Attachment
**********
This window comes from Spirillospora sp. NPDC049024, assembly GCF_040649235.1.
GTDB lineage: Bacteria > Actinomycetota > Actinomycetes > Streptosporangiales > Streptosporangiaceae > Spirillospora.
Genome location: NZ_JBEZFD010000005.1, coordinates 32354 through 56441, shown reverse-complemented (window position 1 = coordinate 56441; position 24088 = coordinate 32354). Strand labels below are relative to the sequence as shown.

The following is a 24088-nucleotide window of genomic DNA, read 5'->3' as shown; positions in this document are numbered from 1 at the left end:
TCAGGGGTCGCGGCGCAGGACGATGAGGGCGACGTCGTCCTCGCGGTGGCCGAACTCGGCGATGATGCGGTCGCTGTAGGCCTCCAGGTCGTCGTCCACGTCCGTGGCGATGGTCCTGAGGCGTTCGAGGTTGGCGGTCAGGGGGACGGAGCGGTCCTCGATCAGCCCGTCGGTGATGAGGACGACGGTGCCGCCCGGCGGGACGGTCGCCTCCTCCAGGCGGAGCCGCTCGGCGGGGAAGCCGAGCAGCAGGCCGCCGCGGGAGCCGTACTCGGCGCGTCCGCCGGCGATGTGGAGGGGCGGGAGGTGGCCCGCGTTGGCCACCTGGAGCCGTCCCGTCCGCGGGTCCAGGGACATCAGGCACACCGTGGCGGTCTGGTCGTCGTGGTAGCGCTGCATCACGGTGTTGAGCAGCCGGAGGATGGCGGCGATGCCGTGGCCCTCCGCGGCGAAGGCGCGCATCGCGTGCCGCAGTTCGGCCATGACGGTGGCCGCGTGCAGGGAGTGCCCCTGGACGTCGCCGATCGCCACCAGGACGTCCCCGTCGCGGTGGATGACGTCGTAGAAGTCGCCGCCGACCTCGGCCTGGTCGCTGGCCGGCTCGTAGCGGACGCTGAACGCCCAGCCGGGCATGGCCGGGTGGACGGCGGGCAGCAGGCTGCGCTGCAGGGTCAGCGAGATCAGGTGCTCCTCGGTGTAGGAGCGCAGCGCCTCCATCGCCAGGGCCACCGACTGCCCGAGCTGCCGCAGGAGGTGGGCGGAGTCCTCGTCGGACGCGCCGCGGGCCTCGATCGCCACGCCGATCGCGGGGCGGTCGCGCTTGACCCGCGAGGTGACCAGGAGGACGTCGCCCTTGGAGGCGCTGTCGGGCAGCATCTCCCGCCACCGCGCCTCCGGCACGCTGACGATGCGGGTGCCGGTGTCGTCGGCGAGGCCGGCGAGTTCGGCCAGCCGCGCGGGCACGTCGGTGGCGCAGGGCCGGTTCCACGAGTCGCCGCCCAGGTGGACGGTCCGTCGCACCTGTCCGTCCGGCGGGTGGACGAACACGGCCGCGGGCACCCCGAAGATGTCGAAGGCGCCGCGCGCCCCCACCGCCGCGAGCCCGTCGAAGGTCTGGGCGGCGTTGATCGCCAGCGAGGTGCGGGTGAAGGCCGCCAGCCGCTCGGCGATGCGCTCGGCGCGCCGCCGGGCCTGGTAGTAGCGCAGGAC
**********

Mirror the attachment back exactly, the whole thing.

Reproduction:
This window comes from Spirillospora sp. NPDC049024, assembly GCF_040649235.1.
GTDB lineage: Bacteria > Actinomycetota > Actinomycetes > Streptosporangiales > Streptosporangiaceae > Spirillospora.
Genome location: NZ_JBEZFD010000005.1, coordinates 32354 through 56441, shown reverse-complemented (window position 1 = coordinate 56441; position 24088 = coordinate 32354). Strand labels below are relative to the sequence as shown.

The following is a 24088-nucleotide window of genomic DNA, read 5'->3' as shown; positions in this document are numbered from 1 at the left end:
TCAGGGGTCGCGGCGCAGGACGATGAGGGCGACGTCGTCCTCGCGGTGGCCGAACTCGGCGATGATGCGGTCGCTGTAGGCCTCCAGGTCGTCGTCCACGTCCGTGGCGATGGTCCTGAGGCGTTCGAGGTTGGCGGTCAGGGGGACGGAGCGGTCCTCGATCAGCCCGTCGGTGATGAGGACGACGGTGCCGCCCGGCGGGACGGTCGCCTCCTCCAGGCGGAGCCGCTCGGCGGGGAAGCCGAGCAGCAGGCCGCCGCGGGAGCCGTACTCGGCGCGTCCGCCGGCGATGTGGAGGGGCGGGAGGTGGCCCGCGTTGGCCACCTGGAGCCGTCCCGTCCGCGGGTCCAGGGACATCAGGCACACCGTGGCGGTCTGGTCGTCGTGGTAGCGCTGCATCACGGTGTTGAGCAGCCGGAGGATGGCGGCGATGCCGTGGCCCTCCGCGGCGAAGGCGCGCATCGCGTGCCGCAGTTCGGCCATGACGGTGGCCGCGTGCAGGGAGTGCCCCTGGACGTCGCCGATCGCCACCAGGACGTCCCCGTCGCGGTGGATGACGTCGTAGAAGTCGCCGCCGACCTCGGCCTGGTCGCTGGCCGGCTCGTAGCGGACGCTGAACGCCCAGCCGGGCATGGCCGGGTGGACGGCGGGCAGCAGGCTGCGCTGCAGGGTCAGCGAGATCAGGTGCTCCTCGGTGTAGGAGCGCAGCGCCTCCATCGCCAGGGCCACCGACTGCCCGAGCTGCCGCAGGAGGTGGGCGGAGTCCTCGTCGGACGCGCCGCGGGCCTCGATCGCCACGCCGATCGCGGGGCGGTCGCGCTTGACCCGCGAGGTGACCAGGAGGACGTCGCCCTTGGAGGCGCTGTCGGGCAGCATCTCCCGCCACCGCGCCTCCGGCACGCTGACGATGCGGGTGCCGGTGTCGTCGGCGAGGCCGGCGAGTTCGGCCAGCCGCGCGGGCACGTCGGTGGCGCAGGGCCGGTTCCACGAGTCGCCGCCCAGGTGGACGGTCCGTCGCACCTGTCCGTCCGGCGGGTGGACGAACACGGCCGCGGGCACCCCGAAGATGTCGAAGGCGCCGCGCGCCCCCACCGCCGCGAGCCCGTCGAAGGTCTGGGCGGCGTTGATCGCCAGCGAGGTGCGGGTGAAGGCCGCCAGCCGCTCGGCGATGCGCTCGGCGCGCCGCCGGGCCTGGTAGTAGCGCAGGAC